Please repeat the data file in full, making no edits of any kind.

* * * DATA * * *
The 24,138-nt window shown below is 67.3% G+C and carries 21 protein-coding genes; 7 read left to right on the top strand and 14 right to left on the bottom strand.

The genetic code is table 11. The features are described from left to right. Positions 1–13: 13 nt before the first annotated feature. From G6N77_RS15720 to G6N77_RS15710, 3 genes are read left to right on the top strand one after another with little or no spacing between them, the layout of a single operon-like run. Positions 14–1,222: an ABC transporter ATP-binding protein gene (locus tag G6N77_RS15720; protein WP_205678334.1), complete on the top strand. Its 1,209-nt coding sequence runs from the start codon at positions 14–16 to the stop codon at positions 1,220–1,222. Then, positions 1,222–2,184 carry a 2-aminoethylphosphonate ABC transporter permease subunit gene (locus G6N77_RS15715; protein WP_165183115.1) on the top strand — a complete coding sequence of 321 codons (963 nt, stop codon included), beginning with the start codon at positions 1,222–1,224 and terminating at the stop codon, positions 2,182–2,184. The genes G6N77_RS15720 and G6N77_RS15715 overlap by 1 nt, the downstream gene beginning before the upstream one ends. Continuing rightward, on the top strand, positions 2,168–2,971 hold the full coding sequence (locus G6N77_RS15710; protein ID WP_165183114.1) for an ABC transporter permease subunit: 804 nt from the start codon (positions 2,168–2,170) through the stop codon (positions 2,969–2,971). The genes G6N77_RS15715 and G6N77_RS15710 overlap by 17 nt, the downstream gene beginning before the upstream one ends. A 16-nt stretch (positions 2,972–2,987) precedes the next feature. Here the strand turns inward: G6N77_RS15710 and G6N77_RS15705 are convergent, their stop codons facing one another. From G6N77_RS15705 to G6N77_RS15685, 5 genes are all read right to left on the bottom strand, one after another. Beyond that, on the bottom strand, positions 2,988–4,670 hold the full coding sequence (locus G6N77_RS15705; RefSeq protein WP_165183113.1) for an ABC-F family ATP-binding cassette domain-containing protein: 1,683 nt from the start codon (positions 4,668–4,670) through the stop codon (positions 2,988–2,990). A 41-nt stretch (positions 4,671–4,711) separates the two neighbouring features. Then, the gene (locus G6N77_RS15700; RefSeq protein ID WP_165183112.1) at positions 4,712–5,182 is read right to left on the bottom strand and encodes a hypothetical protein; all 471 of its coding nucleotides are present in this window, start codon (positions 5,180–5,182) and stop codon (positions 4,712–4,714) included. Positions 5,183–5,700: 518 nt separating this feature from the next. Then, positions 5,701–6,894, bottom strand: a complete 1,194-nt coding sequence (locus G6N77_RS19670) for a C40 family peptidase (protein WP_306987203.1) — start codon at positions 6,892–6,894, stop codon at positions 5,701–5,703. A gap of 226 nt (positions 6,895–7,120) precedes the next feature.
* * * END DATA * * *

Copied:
The 24,138-nt window shown below is 67.3% G+C and carries 21 protein-coding genes; 7 read left to right on the top strand and 14 right to left on the bottom strand.

The genetic code is table 11. The features are described from left to right. Positions 1–13: 13 nt before the first annotated feature. From G6N77_RS15720 to G6N77_RS15710, 3 genes are read left to right on the top strand one after another with little or no spacing between them, the layout of a single operon-like run. Positions 14–1,222: an ABC transporter ATP-binding protein gene (locus tag G6N77_RS15720; protein WP_205678334.1), complete on the top strand. Its 1,209-nt coding sequence runs from the start codon at positions 14–16 to the stop codon at positions 1,220–1,222. Then, positions 1,222–2,184 carry a 2-aminoethylphosphonate ABC transporter permease subunit gene (locus G6N77_RS15715; protein WP_165183115.1) on the top strand — a complete coding sequence of 321 codons (963 nt, stop codon included), beginning with the start codon at positions 1,222–1,224 and terminating at the stop codon, positions 2,182–2,184. The genes G6N77_RS15720 and G6N77_RS15715 overlap by 1 nt, the downstream gene beginning before the upstream one ends. Continuing rightward, on the top strand, positions 2,168–2,971 hold the full coding sequence (locus G6N77_RS15710; protein ID WP_165183114.1) for an ABC transporter permease subunit: 804 nt from the start codon (positions 2,168–2,170) through the stop codon (positions 2,969–2,971). The genes G6N77_RS15715 and G6N77_RS15710 overlap by 17 nt, the downstream gene beginning before the upstream one ends. A 16-nt stretch (positions 2,972–2,987) precedes the next feature. Here the strand turns inward: G6N77_RS15710 and G6N77_RS15705 are convergent, their stop codons facing one another. From G6N77_RS15705 to G6N77_RS15685, 5 genes are all read right to left on the bottom strand, one after another. Beyond that, on the bottom strand, positions 2,988–4,670 hold the full coding sequence (locus G6N77_RS15705; RefSeq protein WP_165183113.1) for an ABC-F family ATP-binding cassette domain-containing protein: 1,683 nt from the start codon (positions 4,668–4,670) through the stop codon (positions 2,988–2,990). A 41-nt stretch (positions 4,671–4,711) separates the two neighbouring features. Then, the gene (locus G6N77_RS15700; RefSeq protein ID WP_165183112.1) at positions 4,712–5,182 is read right to left on the bottom strand and encodes a hypothetical protein; all 471 of its coding nucleotides are present in this window, start codon (positions 5,180–5,182) and stop codon (positions 4,712–4,714) included. Positions 5,183–5,700: 518 nt separating this feature from the next. Then, positions 5,701–6,894, bottom strand: a complete 1,194-nt coding sequence (locus G6N77_RS19670) for a C40 family peptidase (protein WP_306987203.1) — start codon at positions 6,892–6,894, stop codon at positions 5,701–5,703. A gap of 226 nt (positions 6,895–7,120) precedes the next feature.